The captain of the boat threw some ‘chum’ or chopped waste fish over the side and more sea birds joined the party. In amongst the Black-browed we spot the Campbell albatross with the beautiful clear eyes. This vulnerable species breeds at a single location, globally (Campbell Island).

The beautiful eye of Campbell albatross
The beautiful eye of Campbell albatross

Soon the Shy albatross joins the feeding frenzy, landing on the water amongst a small group of Black-brows. This is the largest species of albatross that we saw on the trip with a wingspan of up to 2.75 meters (9ft). The Shy albatross is endemic to Australia having only 3 breeding locations, all of which are small islands off the coast of Tasmania.

Shy albatross with a Black-browed albatross
Shy albatross with a Black-browed albatross

Buller’s albatross is a truly splendid bird. The silver-grey head sets it apart from its largely white bodied relatives. Easy on the wing, Buller’s was the least seen but, one beautiful bird kept us company, following the boat back towards Sydney cruising low above the rough sea, often just a few meters behind the boat.

Buller's Albatross
Buller’s Albatross

The Indian Yellow-nosed gave us a fly-by on several occasions, conspicuous by the bright yellow strip running the length of the top of the bill. This endangered species is in rapid decline, despite having a number of breeding colonies.

Eastern Yellow-nosed Albatross
Indian Yellow-nosed Albatross

A number of other notable sightings that I recorder on this and other trips include the Northern and Southern Giant Petrel and the usual terns, Fairy prion and Short-tailed shearwater.

I did not get to see my bucket-list bird, the Wandering albatross but with five species seen and photographed, and an opportunity to spend time in the company of these most graceful of birds was a privilege. I live in hope that the elusive Wandering albatross will be the subject of a future blog.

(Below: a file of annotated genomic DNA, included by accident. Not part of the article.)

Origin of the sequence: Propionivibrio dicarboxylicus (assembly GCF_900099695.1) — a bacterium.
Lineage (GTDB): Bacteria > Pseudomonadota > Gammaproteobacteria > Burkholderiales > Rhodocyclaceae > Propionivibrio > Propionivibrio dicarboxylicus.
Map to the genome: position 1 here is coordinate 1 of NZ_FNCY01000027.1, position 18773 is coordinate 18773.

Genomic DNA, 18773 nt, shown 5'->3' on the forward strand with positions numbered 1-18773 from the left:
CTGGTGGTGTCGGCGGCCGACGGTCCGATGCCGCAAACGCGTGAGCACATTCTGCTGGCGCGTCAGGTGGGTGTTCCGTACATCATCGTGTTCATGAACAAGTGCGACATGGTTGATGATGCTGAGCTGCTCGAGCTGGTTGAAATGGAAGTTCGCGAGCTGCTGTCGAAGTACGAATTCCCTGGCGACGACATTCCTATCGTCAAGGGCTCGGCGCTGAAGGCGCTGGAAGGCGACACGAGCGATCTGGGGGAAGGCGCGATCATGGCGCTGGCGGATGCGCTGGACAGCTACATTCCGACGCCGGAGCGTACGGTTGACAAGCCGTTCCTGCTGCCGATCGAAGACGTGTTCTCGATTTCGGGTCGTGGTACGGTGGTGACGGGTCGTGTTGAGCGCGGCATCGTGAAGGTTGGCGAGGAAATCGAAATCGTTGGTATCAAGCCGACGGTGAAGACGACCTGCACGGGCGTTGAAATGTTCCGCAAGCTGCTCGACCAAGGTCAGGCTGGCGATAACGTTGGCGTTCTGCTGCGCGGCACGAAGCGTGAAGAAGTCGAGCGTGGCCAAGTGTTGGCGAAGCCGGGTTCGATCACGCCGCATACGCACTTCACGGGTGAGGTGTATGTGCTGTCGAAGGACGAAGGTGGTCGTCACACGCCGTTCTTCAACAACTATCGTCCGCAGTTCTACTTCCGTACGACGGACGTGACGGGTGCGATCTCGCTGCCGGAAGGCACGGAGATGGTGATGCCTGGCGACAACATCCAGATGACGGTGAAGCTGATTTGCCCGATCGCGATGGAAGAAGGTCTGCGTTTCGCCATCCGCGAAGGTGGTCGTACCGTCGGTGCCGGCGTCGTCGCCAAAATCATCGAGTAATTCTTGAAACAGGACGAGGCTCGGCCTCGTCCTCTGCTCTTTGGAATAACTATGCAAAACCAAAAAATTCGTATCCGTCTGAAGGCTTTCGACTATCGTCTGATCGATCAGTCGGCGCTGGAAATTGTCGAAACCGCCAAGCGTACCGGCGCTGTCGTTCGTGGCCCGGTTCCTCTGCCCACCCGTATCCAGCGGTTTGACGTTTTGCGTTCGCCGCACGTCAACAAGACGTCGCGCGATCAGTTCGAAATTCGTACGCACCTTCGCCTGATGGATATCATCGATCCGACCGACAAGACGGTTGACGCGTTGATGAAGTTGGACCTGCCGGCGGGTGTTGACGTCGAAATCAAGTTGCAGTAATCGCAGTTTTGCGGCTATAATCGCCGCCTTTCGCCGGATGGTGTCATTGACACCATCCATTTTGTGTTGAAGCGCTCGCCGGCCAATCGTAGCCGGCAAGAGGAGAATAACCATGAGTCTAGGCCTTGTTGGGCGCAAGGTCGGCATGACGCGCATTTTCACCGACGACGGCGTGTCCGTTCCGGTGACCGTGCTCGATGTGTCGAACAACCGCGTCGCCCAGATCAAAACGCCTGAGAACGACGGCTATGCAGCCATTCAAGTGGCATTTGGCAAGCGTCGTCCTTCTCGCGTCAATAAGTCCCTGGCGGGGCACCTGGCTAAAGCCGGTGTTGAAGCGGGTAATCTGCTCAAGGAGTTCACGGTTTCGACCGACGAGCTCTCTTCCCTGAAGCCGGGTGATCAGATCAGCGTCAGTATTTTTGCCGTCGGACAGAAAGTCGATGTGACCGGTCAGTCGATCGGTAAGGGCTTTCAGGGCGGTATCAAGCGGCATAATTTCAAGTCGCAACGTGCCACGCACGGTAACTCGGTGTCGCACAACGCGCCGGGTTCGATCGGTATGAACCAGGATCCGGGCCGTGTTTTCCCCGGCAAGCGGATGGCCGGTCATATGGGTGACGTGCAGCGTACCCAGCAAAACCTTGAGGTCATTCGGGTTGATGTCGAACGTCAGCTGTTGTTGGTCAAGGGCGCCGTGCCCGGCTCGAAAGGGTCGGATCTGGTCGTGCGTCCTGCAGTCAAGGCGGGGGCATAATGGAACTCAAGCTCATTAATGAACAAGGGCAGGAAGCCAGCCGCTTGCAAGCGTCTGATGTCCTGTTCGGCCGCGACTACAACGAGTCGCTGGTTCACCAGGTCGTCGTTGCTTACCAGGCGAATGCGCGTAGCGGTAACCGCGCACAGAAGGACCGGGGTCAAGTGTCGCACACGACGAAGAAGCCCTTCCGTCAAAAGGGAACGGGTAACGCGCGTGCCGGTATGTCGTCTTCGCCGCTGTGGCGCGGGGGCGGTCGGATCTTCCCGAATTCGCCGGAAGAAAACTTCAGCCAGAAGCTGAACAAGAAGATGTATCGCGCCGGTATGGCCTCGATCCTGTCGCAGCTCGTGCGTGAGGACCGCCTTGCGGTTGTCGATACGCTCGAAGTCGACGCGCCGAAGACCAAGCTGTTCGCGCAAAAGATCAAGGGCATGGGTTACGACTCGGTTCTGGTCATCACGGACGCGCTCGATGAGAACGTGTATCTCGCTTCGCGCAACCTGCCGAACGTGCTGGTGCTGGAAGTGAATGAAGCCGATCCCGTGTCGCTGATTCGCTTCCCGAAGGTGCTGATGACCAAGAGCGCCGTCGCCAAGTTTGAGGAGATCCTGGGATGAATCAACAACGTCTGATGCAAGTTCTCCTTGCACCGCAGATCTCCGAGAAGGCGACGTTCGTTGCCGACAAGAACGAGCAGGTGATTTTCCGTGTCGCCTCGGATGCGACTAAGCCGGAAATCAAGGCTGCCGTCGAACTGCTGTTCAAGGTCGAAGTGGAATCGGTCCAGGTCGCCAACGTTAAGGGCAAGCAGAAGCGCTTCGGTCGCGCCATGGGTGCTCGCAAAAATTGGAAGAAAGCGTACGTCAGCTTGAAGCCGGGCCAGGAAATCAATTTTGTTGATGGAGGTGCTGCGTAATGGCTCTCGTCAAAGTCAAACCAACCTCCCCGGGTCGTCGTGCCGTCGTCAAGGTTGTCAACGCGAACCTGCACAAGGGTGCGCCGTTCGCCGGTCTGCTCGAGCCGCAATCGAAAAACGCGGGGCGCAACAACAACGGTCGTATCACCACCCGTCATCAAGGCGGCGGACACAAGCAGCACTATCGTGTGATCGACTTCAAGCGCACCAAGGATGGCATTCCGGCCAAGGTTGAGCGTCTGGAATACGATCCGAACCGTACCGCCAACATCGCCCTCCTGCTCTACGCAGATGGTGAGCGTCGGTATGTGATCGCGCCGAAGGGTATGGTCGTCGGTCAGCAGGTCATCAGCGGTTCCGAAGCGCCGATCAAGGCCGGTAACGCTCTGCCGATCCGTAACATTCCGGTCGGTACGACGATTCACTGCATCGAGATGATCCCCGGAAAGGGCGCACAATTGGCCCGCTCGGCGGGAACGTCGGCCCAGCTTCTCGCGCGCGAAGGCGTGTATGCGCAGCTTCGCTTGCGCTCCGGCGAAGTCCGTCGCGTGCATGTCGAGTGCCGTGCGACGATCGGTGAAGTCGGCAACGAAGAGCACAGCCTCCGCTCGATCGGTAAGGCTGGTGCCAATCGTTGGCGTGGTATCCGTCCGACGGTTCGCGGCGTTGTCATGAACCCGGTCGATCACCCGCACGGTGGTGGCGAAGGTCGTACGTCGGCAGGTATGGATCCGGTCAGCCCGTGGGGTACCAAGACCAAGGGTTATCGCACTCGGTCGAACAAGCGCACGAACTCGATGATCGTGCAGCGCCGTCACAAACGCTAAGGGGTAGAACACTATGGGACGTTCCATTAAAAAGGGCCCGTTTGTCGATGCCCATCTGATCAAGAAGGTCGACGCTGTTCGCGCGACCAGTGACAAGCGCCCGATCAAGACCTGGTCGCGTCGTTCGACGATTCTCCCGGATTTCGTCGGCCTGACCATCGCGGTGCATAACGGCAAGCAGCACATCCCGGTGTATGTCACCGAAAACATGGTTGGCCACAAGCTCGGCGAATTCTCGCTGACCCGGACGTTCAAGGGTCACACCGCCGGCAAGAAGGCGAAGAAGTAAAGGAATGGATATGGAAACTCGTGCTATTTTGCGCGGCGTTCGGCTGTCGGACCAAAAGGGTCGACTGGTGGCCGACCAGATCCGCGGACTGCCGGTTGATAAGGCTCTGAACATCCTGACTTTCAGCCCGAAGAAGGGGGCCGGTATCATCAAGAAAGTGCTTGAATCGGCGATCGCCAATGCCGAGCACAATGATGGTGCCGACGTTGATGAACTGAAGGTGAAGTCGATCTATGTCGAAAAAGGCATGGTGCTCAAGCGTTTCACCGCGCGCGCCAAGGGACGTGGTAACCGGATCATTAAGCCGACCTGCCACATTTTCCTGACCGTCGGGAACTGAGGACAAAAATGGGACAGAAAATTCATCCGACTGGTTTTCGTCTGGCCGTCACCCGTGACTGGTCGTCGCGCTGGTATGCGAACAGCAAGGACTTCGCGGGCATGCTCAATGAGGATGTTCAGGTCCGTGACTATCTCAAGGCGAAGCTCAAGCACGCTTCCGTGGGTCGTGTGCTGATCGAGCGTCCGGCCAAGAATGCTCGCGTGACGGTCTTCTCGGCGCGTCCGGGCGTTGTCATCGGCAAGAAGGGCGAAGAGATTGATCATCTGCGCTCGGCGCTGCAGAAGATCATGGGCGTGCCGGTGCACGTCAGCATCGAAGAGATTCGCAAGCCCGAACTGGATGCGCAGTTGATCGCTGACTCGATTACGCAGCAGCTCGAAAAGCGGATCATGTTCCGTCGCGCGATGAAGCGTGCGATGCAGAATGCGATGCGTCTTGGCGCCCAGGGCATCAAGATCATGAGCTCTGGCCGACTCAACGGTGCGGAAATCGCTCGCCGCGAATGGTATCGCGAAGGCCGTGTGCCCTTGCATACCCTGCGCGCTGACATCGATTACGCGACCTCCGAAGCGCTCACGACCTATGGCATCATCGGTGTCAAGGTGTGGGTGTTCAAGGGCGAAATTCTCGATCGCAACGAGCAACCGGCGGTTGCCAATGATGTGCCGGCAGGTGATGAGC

Where would you go to see the Wandering albatross?

Go on, give it ashare on social media. It makes the hard work worth it!

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Comments welcomed below

Categories: AustraliaTags: , , , , , ,


I am a wildlife blogger and traveler, using images & stories to inspire wild connections.


  1. Oh! Your shots of the albatross fill me with a sense of elation :). Spent some time sailing in have Pacific, New Zealand – Hawaii and the sea birds were fellow voyagers …. Wandering Albatross are sometimes spotted here off the Cape (South Africa) waters once out over the continental shelf. And further south, the remote Kerguelen Islands where they gather to breed and nest.

    Liked by 1 person

    • Thanks for your kind words. It is strange how the sight of an albatross seems to be good for the soul. It seems to fill us with a yearning for ocean adventure and faraway lands. I’ll certainly looking for an opportunity to see the Wandering.

      Liked by 1 person

      • Pretty much house bound, but sharing space with my three sons, three felines, two canines that inhabit the space with me, I have my own “creatures” to enjoy. The added plus is the view outside my room where geckos, squirrels, feral cats and the local skunk come to look in at me as if I were the one in captivity. Add to that various birds who sing to me every morning and night, especially my favorite mockingbird, and I am blessed to experience as much wildlife as I do, so no complaints here. But online I get to enjoy people like you who share your experiences via your words and pictures and that is a gift beyond measure! Thank you for the gifts already given, I look forward to many more!